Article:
The Coronavirus Pandemic's Impact on the Global Economy

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Wondering how the coronavirus is impacting the global economy?

How about whether or not this pandemic is comparable to any other crisis in history?

Brian Levitt, G

Video Transcript:

Katherine Ross:
The coronavirus pandemic has taken the world by storm and it's shut down society and pretty much taken our economy hostage. Joining me today is Brian Levitt, Global Market Strategist at Invesco. Brian, can you break down the global economic impact that we've seen so far from this pandemic?

Brian Levitt:
Yeah, I mean it's just starting to happen and ultimately it's going to be significant, and unfortunately, what the world has come to find is that a quote, unquote "cure" for the coronavirus is social distancing and isolation.

Brian Levitt:
You think about it, even just using the United States as an example, this is a service-driven economy, it's a consumer-driven economy. Industries such as arts and entertainment, retail, transportation, even mining, are two, two and a half trillion dollars of economic output a year, and so it's meaningful.

Brian Levitt:
I mean, you saw, in China, retail sales fall 20%, industrial production fall 20%. Unfortunately, it's now happening here in the United States and we should expect the economic data to be particularly terrible for a period of time.

Brian Levitt:
The good news is markets troughed well before the economic activity troughed, so the markets are aggressively getting out in front of this, but yeah, it's a pretty disastrous hit to economic output.

Katherine Ross:
In your market commentary, you compared this crisis to other market crises that we've seen in the past, and I'm wondering, for the average investor out there who's looking maybe for a comparison or wondering if there even is one, is there a comparison to any other crisis that we've seen before?

Brian Levitt:
No, I don't think there's a great comparison because we've never seen our government officials actively ask us to not engage in economic activity. So the economic decline is going to be worse than that, even what we saw in 2008 and 2009, which was of course the financial crisis.

Brian Levitt:
The good news is that we came into this with the health of the banks in good shape, household balance sheets in good shape, and investors not overly exuberant on equity. So we came into it from a pretty good starting point.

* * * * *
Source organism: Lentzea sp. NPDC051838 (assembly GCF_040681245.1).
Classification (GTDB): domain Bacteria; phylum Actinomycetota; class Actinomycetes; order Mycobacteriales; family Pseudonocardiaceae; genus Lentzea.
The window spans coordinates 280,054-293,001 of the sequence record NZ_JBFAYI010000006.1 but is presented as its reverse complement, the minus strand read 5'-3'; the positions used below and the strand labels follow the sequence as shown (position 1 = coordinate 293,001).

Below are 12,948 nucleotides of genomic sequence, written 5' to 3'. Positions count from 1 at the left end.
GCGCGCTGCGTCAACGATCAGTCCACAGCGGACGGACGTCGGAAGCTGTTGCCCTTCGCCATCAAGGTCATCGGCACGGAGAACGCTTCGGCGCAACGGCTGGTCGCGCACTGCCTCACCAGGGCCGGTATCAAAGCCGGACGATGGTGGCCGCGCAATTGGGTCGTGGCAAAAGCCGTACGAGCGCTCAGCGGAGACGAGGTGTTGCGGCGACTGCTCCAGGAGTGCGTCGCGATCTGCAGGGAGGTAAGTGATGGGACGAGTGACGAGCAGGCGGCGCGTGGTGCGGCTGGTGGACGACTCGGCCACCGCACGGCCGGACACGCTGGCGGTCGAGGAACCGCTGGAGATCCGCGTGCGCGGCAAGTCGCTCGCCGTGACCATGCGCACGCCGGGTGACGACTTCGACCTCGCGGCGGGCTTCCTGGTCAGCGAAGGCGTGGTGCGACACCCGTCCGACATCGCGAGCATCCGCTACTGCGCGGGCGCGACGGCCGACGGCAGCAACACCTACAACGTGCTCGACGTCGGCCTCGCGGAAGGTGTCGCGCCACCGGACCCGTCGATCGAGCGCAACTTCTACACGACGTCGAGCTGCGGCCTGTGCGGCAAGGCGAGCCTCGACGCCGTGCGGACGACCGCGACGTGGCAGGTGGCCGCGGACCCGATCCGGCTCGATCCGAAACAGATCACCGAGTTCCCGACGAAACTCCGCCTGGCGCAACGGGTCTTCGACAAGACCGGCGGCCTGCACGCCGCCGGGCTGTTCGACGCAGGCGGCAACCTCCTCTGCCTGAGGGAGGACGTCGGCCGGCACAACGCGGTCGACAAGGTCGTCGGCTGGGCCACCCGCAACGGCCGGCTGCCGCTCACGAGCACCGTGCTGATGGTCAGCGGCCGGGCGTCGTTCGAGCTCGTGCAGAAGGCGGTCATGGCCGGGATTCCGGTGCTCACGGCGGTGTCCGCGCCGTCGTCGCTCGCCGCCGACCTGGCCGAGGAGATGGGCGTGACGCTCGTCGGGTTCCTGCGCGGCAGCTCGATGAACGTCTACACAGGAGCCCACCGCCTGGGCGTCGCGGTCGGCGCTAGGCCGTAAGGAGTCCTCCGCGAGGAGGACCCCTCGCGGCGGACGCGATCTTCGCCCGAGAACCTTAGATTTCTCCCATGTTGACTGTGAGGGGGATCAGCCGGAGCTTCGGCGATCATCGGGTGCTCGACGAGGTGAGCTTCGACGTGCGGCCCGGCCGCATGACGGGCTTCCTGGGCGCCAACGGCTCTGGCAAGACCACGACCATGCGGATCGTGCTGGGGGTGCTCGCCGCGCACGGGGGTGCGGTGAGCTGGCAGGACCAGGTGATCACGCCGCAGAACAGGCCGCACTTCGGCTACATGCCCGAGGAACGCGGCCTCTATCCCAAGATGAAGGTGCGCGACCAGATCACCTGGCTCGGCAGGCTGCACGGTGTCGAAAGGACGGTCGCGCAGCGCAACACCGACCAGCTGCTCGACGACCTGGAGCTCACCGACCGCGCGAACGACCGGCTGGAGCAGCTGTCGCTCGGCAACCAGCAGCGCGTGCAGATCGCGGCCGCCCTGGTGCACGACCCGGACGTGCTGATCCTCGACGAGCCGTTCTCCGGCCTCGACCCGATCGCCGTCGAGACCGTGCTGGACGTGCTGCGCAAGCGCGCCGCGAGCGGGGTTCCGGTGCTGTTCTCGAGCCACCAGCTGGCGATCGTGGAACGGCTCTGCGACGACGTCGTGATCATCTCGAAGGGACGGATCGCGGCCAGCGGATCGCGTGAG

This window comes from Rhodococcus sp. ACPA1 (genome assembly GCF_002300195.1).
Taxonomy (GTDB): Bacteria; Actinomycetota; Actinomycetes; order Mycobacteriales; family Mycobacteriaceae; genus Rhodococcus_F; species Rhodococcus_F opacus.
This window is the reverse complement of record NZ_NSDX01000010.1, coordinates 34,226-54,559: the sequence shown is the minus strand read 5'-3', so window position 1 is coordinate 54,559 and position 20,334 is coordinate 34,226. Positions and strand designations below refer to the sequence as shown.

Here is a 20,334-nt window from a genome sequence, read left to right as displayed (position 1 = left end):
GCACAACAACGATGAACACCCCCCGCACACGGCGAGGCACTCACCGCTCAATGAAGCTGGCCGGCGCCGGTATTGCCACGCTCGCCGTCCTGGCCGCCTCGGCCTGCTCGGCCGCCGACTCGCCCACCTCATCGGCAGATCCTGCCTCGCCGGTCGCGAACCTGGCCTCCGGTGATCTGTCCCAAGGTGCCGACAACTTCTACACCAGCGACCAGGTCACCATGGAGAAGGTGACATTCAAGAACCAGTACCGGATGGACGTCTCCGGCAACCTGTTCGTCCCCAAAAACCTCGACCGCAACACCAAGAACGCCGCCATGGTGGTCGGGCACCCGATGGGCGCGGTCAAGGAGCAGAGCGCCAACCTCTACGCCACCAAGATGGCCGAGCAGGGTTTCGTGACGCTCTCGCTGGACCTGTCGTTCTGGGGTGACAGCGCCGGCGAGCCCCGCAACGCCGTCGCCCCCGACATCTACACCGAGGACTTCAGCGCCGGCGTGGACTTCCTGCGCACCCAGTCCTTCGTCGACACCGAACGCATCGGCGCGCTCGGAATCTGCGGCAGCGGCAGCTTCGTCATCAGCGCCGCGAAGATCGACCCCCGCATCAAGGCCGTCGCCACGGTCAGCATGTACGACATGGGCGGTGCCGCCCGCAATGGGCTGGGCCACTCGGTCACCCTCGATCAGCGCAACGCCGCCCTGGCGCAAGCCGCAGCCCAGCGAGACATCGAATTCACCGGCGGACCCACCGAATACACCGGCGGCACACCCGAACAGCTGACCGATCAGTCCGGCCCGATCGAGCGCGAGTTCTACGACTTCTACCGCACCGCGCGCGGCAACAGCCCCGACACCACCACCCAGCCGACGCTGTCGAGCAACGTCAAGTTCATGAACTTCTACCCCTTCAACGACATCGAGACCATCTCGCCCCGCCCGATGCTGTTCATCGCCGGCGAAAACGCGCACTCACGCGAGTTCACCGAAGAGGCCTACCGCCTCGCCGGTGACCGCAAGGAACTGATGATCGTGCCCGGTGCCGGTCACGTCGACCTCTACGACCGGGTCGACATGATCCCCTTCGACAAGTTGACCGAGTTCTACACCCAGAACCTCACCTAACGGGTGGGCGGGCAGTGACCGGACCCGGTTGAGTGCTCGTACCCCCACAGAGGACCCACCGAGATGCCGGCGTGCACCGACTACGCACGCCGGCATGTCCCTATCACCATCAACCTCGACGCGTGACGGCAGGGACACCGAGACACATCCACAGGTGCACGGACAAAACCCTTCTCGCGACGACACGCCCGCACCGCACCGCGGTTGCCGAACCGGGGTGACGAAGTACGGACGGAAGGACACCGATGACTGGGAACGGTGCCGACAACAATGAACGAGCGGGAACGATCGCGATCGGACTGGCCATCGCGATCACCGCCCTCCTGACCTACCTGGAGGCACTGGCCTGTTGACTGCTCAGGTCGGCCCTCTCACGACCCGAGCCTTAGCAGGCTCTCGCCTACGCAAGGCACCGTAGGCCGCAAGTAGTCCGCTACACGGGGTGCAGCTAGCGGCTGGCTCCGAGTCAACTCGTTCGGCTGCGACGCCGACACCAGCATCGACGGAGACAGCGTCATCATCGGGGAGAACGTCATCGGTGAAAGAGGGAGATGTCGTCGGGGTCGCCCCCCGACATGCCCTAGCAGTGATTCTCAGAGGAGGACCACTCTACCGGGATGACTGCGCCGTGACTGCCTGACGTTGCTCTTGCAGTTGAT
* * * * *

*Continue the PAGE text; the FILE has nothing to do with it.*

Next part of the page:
Brian Levitt:
I think to the extent that you use '08 or '09 as an example is, is not to say that the depths of the downturn are going to be similar. This decline in economic activity is going to be worse, but we take solace in the fact that the banking system is better positioned and we now know that the government is going to step in to continue to provide support to this economy. You're seeing it on the monetary side and on the fiscal side.

Brian Levitt:
So it's not an apples to apples comparison, but it's certainly something that's relevant for investors as they think through what the ultimate trajectory of markets may be.

Katherine Ross:
Let's talk about six months from now. Do you have any idea of where we could be economically?

Brian Levitt:
Well, what you hope is that you start to see some of the pent up demand get back into the system. Now, none of us can say that with certainty, not even the epidemiologists can say that with certainty. We have to know when the number of new cases peak. The first bit of good news I've seen in a while was when we saw new cases in Italy start to slow a little bit on Sunday and Monday. I can't emphasize enough how important that is, so that we can start to get back, engaging into the broader economy.

Brian Levitt:
Now, look, I know we're all sitting here debating what level recovery is this, is it V, is it W, is it L, is it U? I mean, a lot of that is going to depend how quickly we can move beyond this and how much we can help to bridge support to small businesses and households. I don't think we could have a robust recovery on this, given the extent of increase in unemployment that we're likely to see.

Brian Levitt:
But we will get through this. The medical community will ultimately get out ahead of this. Monetary policymakers are all in, supporting the functioning of the financial systems. It appears as if Congress is all in to provide fiscal stimulus to bridge support.

Brian Levitt:
I don't think we should expect a robust recovery, but in many ways for the financial markets, it might not matter. The stock market is going to be looking for signs of optimism and that things are getting better. Importantly, things don't need to be good for the markets, they need to be getting better.

Katherine Ross:
Brian, thank you so much for taking the time to join us today, and for more on the markets, please head on over to thestreet.com.